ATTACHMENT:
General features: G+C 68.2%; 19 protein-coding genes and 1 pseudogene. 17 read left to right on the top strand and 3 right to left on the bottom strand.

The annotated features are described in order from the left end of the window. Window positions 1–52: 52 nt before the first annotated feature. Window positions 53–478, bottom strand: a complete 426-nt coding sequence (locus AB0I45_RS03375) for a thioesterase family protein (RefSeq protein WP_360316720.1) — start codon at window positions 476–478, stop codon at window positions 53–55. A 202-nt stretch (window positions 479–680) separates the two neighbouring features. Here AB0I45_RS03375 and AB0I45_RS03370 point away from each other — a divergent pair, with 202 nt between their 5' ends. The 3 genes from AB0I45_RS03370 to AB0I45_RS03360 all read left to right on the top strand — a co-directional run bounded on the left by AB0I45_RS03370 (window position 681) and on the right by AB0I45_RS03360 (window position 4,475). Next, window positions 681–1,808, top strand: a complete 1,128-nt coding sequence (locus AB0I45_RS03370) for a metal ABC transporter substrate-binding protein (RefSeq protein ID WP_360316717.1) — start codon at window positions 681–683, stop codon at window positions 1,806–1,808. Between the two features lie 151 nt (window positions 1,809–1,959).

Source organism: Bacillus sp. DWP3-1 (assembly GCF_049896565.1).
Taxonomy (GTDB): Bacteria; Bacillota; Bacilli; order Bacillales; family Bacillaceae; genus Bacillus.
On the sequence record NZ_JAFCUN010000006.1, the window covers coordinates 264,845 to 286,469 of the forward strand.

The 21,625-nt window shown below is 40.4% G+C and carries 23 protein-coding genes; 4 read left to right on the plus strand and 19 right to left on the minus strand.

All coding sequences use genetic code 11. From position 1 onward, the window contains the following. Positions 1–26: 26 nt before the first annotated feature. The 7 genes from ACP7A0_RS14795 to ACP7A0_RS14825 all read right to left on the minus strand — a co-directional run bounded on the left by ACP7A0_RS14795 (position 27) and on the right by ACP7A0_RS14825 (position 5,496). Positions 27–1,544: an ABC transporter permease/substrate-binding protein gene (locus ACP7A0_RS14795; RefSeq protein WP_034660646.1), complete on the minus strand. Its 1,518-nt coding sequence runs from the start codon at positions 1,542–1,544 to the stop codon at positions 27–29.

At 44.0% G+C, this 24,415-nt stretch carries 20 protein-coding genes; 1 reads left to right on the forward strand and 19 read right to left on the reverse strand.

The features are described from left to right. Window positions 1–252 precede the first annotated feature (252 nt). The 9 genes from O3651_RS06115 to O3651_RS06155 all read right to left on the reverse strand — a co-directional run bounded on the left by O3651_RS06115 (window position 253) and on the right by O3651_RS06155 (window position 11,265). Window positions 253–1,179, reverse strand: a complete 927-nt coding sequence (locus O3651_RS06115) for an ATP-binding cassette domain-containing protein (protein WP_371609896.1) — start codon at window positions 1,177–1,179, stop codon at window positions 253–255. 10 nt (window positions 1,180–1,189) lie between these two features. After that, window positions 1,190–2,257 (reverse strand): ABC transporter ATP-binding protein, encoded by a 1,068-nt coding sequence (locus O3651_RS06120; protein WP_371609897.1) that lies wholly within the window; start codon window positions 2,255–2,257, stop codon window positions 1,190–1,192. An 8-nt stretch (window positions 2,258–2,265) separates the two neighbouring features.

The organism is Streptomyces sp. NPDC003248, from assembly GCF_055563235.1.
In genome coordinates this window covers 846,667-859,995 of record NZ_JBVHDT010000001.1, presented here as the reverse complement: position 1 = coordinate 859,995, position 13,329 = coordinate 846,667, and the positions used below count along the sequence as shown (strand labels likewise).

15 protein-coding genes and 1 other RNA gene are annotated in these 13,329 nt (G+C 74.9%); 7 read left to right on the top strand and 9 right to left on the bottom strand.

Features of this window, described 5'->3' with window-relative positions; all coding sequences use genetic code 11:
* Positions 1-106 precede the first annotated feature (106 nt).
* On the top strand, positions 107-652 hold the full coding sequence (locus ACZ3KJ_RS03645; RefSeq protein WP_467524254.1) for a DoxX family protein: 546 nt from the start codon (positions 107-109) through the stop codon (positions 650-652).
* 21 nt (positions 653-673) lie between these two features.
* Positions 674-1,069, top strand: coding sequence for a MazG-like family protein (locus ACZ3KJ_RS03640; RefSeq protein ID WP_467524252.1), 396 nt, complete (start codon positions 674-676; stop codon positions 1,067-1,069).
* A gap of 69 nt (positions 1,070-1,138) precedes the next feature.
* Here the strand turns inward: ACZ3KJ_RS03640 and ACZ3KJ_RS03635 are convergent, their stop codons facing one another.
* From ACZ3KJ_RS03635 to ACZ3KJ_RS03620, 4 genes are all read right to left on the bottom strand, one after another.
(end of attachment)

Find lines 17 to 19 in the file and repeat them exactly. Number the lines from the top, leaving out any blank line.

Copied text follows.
* Positions 674-1,069, top strand: coding sequence for a MazG-like family protein (locus ACZ3KJ_RS03640; RefSeq protein ID WP_467524252.1), 396 nt, complete (start codon positions 674-676; stop codon positions 1,067-1,069).
* A gap of 69 nt (positions 1,070-1,138) precedes the next feature.
* Here the strand turns inward: ACZ3KJ_RS03640 and ACZ3KJ_RS03635 are convergent, their stop codons facing one another.